U.S. steel imports declined 13.9 percent in December compared to November, according to preliminary government data compiled by the American Institute for International Steel (AIIS).
“Imports plummeted in December compared to November as many buyers backed out of the market when these products were ordered and instead minimized inventory as the end of the year approached. Steel buyers, like many in manufacturing in other sectors, also reacted cautiously as the so-called fiscal cliff approached at the end of the year. It is likely that import arrivals will remain at lower levels for some months due to the uncertainty caused by the fiscal cliff,” said AIIS President David Phelps in a statement.
Steel imports increased by 16.9 percent to 33.347 million tons in 2012 compared to 2011 based on the preliminary December import data.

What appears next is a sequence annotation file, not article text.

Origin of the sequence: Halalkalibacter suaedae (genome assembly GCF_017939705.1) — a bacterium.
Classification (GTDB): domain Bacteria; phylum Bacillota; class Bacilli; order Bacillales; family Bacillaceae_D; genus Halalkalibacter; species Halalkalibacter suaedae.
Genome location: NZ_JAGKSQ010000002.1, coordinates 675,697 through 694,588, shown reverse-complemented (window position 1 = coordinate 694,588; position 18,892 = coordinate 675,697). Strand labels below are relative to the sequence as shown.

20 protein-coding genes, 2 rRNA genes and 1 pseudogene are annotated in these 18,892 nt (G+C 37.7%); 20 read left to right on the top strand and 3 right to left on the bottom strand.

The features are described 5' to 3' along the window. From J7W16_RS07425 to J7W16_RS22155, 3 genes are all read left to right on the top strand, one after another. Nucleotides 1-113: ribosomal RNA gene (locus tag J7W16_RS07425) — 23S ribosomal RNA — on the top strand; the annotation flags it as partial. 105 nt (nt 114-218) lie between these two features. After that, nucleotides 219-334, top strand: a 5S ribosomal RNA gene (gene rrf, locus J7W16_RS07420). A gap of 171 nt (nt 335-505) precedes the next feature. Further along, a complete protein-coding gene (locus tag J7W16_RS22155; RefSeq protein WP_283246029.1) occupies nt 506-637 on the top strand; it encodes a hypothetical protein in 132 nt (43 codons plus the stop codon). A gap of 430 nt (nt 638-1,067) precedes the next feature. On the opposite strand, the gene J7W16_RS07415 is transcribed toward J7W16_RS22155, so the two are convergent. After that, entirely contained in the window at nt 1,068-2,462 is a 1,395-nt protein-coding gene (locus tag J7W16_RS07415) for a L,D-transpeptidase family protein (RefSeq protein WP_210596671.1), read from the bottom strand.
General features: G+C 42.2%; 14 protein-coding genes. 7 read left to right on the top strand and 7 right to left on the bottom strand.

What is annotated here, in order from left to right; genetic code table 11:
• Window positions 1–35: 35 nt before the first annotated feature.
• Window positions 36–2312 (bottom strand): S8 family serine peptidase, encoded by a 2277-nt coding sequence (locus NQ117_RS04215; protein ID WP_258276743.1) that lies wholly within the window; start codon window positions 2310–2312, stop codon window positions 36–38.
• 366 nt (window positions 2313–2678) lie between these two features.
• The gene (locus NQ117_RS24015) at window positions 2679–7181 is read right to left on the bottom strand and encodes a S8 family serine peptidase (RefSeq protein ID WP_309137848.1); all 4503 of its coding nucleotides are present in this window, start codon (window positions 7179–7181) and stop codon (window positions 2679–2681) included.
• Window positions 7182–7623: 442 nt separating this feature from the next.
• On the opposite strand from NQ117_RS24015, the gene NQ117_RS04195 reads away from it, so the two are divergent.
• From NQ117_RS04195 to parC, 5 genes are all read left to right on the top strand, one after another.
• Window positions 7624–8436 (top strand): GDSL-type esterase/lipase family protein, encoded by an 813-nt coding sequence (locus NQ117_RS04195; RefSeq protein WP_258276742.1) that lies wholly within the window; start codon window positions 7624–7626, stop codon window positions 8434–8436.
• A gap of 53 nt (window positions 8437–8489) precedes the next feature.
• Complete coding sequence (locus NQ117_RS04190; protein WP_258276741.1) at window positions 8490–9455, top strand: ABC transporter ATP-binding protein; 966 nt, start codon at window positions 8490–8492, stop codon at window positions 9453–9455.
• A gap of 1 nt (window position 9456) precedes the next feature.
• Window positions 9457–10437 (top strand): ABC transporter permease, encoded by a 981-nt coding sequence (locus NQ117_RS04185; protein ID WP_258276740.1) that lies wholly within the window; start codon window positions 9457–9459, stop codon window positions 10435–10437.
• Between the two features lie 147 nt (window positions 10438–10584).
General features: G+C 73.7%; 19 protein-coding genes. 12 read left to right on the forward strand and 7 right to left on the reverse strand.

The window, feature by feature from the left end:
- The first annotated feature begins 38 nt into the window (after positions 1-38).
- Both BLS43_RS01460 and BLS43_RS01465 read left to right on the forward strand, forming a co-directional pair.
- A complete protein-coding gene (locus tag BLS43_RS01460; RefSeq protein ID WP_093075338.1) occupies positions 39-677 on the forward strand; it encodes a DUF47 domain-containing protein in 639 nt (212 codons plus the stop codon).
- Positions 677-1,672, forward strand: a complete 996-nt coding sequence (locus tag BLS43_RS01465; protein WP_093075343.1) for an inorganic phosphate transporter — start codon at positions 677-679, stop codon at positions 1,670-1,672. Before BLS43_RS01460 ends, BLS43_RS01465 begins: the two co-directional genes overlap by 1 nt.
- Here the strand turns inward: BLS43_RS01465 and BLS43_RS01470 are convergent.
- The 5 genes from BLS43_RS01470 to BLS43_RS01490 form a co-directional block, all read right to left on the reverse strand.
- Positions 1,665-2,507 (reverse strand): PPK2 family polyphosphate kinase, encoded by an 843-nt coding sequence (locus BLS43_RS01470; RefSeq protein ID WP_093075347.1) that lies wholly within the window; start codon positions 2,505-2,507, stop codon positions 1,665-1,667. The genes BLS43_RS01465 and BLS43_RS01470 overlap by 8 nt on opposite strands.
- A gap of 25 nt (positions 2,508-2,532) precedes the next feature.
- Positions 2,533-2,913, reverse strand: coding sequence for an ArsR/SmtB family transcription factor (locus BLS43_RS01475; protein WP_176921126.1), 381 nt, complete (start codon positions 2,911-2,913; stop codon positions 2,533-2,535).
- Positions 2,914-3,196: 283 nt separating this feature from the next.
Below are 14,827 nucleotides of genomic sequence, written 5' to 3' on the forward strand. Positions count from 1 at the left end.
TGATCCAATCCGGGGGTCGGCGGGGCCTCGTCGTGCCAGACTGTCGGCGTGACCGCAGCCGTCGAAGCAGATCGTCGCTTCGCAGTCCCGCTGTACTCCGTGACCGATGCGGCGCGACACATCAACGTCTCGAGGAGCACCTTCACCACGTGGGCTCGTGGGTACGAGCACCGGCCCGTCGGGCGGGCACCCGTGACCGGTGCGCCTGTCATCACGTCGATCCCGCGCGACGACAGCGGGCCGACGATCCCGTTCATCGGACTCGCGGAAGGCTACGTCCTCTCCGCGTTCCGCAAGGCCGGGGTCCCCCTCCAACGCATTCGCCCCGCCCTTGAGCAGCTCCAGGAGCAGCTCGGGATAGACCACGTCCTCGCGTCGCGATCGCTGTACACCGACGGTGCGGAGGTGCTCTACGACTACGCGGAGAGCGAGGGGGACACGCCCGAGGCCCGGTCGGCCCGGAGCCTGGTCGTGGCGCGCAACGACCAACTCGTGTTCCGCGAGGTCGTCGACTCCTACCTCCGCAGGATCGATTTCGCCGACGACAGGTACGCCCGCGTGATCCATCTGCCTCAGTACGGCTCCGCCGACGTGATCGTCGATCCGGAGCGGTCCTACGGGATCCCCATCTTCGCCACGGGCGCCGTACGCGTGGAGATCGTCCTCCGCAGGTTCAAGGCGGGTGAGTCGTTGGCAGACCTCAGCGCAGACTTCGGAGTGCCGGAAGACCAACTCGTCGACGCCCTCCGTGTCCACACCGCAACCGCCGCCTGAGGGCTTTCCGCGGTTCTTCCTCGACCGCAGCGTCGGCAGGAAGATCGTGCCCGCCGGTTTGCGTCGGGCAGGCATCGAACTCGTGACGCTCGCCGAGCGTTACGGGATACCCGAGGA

“Steel imports in 2012 continued their advance from the depths of the Great Recession as domestic steel markets improved. Conditions in the auto, oil and gas as well as durable goods markets continued to improve in 2012 and the improvement is reflected in the healthier import numbers for the year,” Phelps said.
“The still-struggling non-residential construction market remains weak and as a result both domestic industry shipments and imports remain below robust levels,” he added.